We assume that what is known about learning applies to teachers as well as their students. Yet teacher learning is a relatively new topic of research, so there is not a great deal of data about it. Nevertheless, there are a number of rich case studies that investigate teachers’ learning over extended time periods and these cases, plus other information, provide data on learning opportunities available to teachers from the perspective of what is known about how people learn.
Much of what constitutes the typical approaches to formal teacher professional development are antithetical to what research findings indicate as promoting effective learning. The typical workshops tend to occur once, deal with decontextualized information, and often do not resonate with teachers’ perceived needs. By contrast, research evidence indicates that the most successful teacher professional development activities are those that are extended over time and encourage the development of teachers’ learning communities. These kinds of activities have been accomplished by creating opportunities for shared experiences and discourse around shared texts and data about student learning, and focus on shared decisionmaking. The learning communities of teachers also allow for differing kinds of background training and for variations in their readiness to learn. Successful programs involve teachers in learning activities that are similar to ones that they will use with their students.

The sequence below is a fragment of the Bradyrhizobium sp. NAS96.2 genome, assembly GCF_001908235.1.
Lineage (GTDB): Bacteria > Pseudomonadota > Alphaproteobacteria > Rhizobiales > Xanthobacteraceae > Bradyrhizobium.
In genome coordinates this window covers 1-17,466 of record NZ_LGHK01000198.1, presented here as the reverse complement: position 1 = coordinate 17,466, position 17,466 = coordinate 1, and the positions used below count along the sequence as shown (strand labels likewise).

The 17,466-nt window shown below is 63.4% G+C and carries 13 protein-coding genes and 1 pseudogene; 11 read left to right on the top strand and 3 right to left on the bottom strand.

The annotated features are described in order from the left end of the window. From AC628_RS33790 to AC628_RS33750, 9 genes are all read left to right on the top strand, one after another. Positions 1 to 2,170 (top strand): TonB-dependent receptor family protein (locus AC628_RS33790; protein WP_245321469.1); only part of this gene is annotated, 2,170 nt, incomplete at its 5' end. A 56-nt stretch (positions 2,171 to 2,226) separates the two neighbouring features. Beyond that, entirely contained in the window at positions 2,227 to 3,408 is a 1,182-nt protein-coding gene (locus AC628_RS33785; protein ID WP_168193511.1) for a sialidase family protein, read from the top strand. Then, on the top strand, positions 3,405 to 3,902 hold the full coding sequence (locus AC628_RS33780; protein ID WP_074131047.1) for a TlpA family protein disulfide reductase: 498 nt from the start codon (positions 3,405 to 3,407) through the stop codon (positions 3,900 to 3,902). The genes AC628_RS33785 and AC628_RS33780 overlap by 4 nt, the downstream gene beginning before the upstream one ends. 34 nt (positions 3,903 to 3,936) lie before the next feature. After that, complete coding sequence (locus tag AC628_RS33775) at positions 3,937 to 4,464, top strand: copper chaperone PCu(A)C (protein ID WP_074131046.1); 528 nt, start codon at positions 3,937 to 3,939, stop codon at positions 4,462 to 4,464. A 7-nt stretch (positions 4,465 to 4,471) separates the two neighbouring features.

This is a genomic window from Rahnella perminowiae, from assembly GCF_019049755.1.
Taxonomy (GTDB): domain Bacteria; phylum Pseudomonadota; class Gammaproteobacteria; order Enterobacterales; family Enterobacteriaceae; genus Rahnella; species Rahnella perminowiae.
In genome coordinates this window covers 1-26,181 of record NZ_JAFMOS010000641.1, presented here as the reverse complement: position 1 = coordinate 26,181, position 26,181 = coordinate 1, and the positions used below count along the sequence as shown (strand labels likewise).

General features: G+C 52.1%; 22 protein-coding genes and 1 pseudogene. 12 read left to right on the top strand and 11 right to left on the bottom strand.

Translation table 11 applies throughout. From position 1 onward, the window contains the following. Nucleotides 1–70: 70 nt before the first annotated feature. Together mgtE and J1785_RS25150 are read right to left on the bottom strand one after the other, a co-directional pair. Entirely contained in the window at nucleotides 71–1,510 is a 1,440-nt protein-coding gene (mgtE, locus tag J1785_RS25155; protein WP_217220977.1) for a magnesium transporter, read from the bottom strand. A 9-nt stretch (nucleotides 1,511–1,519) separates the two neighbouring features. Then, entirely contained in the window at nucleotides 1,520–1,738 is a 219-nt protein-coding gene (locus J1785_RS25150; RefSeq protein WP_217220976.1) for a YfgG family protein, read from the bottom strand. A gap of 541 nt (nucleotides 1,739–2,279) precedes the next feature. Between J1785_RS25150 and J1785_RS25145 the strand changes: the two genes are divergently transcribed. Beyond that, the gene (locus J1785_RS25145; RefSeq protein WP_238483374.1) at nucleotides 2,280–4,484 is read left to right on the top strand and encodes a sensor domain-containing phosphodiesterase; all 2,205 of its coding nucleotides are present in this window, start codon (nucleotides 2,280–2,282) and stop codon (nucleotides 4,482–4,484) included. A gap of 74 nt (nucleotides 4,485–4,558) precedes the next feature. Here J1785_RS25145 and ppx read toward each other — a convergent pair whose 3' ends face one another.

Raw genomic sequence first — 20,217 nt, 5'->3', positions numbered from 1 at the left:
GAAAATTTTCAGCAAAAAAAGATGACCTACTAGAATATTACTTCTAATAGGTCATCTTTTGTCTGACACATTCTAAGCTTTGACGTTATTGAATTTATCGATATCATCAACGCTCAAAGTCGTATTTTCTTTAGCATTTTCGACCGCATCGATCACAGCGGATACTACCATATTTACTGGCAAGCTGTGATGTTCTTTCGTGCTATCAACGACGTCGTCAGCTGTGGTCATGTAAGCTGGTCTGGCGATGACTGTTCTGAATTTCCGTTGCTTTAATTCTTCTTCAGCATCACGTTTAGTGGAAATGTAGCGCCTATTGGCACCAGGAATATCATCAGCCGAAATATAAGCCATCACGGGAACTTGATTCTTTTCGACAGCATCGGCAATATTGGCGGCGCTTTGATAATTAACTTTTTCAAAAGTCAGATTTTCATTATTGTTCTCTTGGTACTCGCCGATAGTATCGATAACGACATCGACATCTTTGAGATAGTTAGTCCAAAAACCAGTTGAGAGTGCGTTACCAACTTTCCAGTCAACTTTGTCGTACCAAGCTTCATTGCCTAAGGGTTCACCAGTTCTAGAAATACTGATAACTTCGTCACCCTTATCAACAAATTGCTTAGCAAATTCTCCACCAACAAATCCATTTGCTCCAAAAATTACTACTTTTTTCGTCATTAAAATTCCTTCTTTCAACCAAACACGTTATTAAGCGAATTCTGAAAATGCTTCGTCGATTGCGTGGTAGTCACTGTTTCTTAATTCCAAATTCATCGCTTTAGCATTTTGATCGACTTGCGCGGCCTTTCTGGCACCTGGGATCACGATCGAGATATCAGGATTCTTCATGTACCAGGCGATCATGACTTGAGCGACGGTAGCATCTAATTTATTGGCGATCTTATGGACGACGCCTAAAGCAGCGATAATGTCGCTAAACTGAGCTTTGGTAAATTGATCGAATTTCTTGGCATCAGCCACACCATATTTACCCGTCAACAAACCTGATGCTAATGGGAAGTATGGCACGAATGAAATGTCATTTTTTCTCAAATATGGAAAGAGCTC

Many learning opportunities for teachers fall short when viewed from the perspectives of being learner, knowledge, assessment, and community centered. But there are examples of successful programs that appear to fit these conditions quite well. Many programs for preservice teachers also fall short of providing the kinds of learning experiences suggested by new developments in the science of learning. They need well-defined goals for learning, beliefs about how people learn that are grounded in theory, and a rigorous academic curriculum that emphasizes depth of understanding.
While the flaws of preservice and inservice programs have serious consequences for how well teachers are prepared to begin teaching, they may also significantly affect teachers’ lifelong learning and development as professionals. In particular, the dissonance between what is taught in college courses and what happens in classrooms can lead to later rejection of educational research and theory by teachers. This is due, in part, to the ways in which they have been taught in the disciplines and how their colleagues teach. Although teachers are urged to use student-centered, constructivist, depth-versus-breadth approaches in their education classes, new teachers often see traditional teaching approaches in use at the college level and in the classroom next door. Beginning teachers are especially influenced by the nature of the schools in which they begin their teaching.